1. History: The authentic history of the Sabeans, so far as known, and the topography of their country are derived from South-Arabian inscriptions, which began to be discovered about the middle of the last century, and from coins dating from about 150 BC to 150 AD, the first collection of which was published in 1880, and from the South-Arabian geographer Hamdani, who was later made known to European scholars. One of the Sabean kings is mentioned on Assyrian inscriptions of the year 715 BC; and he is apparently not the earliest. The native monuments are scattered over the period extending from before that time until the 6th century AD, when the
Sabean state came to an end, being most numerous about the commencement of our era. Saba was the name of the nation of which Marib was the usual capital. The Sabeans at first shared the sovereignty of South Arabia with Himyar and one or two other nations, but gradually absorbed the territories of these some time after the Christian era. The form of government seems to have been that of a republic or oligarchy, the chief magistracy going by a kind of rotation, and more than one "king" holding office simultaneously (similarly
A number of deities are mentioned on the inscriptions, two chief being Il-Maqqih and Ta`lab. Others are Athtar (masculine form of the Biblical `ashtaroth), Rammon (the Biblical Rimmon), the Sun, and others. The Sun and Athtar were further defined by the addition of the name of a place or tribe, just as Baal in the Old Testament. Worship took the form of gifts to the temples, of sacrifices, especially incense, of pilgrimages and prayers. Ceremonial ablution, and abstinence from certain things, as well as formal dedication of the worshipper and his household and goods to the deity, were also religious acts. In return the deity took charge of his worshipper’s castle, wells, and belongings, and supplied him with cereals, vegetables and fruits, as well as granted him male issue.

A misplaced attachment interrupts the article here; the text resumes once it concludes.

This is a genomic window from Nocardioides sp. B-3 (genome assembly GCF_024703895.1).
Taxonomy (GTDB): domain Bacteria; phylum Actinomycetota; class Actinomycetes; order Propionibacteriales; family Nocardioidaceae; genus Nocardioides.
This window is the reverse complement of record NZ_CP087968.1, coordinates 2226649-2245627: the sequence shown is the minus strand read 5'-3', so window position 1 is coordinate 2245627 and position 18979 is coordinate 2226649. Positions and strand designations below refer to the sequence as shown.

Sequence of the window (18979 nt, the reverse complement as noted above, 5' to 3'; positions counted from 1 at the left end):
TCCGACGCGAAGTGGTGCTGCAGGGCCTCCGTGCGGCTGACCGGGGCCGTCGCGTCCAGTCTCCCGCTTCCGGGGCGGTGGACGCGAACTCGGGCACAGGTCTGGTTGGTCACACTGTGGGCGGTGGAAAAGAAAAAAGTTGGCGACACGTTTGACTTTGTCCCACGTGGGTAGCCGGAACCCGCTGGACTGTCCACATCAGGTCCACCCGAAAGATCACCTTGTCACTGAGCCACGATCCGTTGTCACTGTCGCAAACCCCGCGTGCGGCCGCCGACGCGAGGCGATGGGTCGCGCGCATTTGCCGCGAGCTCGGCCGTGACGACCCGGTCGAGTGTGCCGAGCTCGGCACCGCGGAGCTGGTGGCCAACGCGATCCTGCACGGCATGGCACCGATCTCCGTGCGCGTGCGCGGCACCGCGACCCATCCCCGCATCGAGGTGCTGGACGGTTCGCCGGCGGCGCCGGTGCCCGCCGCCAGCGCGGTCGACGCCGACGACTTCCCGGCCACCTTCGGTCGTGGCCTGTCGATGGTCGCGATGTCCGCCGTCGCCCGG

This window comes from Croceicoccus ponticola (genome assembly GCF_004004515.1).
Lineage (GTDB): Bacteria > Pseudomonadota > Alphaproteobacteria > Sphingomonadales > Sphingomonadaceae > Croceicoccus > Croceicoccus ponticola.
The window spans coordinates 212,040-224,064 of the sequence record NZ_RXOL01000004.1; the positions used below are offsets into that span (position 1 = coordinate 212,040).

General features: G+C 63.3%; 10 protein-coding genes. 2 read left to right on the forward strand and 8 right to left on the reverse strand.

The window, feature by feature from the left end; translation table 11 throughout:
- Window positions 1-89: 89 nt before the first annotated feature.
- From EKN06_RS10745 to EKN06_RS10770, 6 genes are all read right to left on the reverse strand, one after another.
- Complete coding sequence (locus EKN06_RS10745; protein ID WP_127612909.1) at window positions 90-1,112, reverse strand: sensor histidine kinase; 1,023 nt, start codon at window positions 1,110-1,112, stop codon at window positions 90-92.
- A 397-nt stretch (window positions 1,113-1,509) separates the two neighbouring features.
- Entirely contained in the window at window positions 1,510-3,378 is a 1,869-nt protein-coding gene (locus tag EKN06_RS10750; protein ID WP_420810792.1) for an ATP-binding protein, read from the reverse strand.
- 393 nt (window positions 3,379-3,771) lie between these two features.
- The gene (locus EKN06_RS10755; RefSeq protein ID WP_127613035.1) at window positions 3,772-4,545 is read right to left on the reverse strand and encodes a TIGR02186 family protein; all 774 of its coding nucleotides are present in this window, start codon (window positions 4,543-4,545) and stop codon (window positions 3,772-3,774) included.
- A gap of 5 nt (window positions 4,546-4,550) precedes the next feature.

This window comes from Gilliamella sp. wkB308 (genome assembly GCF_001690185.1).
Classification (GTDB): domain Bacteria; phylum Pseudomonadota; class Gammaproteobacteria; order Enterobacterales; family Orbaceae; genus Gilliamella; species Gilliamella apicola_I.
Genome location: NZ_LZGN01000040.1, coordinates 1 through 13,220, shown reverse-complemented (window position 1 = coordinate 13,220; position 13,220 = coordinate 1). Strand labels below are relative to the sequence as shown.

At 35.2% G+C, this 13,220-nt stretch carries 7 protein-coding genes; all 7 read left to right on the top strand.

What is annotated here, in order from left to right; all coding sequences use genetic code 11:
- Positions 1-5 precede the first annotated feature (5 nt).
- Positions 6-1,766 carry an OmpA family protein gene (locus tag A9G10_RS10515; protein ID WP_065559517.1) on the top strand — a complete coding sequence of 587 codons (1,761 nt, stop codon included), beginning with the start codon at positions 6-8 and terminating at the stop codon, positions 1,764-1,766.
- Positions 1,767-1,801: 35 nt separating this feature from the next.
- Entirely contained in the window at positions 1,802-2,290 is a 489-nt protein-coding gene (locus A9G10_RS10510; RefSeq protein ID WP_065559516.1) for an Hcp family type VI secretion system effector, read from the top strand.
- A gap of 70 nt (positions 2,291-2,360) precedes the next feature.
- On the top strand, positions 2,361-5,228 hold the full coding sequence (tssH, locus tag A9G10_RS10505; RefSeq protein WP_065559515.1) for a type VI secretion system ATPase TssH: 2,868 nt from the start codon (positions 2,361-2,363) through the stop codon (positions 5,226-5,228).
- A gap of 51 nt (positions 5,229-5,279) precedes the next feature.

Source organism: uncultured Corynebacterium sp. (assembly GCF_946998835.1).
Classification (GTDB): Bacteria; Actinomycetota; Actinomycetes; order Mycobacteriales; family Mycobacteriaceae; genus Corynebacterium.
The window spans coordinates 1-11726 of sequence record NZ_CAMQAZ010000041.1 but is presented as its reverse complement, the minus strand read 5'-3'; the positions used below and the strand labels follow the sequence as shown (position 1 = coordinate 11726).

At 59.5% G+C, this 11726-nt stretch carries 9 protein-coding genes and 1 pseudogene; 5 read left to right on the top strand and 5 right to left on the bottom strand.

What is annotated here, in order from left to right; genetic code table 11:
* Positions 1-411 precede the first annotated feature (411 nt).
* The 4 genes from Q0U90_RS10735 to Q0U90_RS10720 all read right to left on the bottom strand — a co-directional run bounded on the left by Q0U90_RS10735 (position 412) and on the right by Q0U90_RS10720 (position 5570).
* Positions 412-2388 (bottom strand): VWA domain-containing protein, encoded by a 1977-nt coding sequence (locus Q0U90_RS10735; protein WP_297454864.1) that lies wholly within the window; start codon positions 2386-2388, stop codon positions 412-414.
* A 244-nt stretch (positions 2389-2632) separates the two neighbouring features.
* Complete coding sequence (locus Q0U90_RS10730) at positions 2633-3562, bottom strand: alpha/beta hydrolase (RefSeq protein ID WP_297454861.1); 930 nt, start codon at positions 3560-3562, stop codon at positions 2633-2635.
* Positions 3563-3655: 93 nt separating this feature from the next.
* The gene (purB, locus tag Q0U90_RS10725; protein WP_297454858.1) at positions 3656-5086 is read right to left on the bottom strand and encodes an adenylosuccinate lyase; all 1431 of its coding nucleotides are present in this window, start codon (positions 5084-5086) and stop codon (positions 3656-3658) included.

(1) The chief occupations of the Sabeans were raiding and trade. The chief products of their country are enumerated in
(2) The high position occupied by women among the Sabeans is reflected in the story of theand Solomon. In almost all respects women appear to have been considered the equal of men, and to have discharged the same civil, religious and even military functions. Polygamy does not seem to have been practiced. The Sabean inscriptions do not go back far enough to throw any light upon the queen who was contemporary with Solomon, and the Arabic identification of her with Bilqis is merely due to the latter being the only Sabean queen known to them. Bilqis must have lived several centuries later than the Hebrew monarch.
(3) The alphabet used in the Sabean inscriptions is considered by Professor Margoliouth to be the original Semitic alphabet, from which the others are derived. In other respects Sabean art seems to be dependent on that of Assyria, Persia and Greece. The coins are Greek and Roman in style, while the system of weights employed is Persian.
See further SABAEANS.
Rodiger and Osidander in ZDMG, volumes XX and XXI; Halevy in Journal Asiatique, Serie 6, volume IX; Corpus Inscriptionum Semiticarum, pt. IV, edition by J. and H. Derenbourg; Hamdani, edition by D. H. Muller, 1891; Mordtmann, Himyarische Inschriften, 1893; Hommel, Sudarabische Chresthomathie, 1893; Glaser, Abyssinien in Arabien, 1895; D. H. Muller, Sudarabische Alterthumer, 1899; Derenbourg, Les monuments sabeens, 1899. On the coins, Schlumberger, Le tresor de San’a, 1880; Mordtmann in Wiener numismatische Zeitschrift, 1880.
The name of one of the towns allotted to Simeon (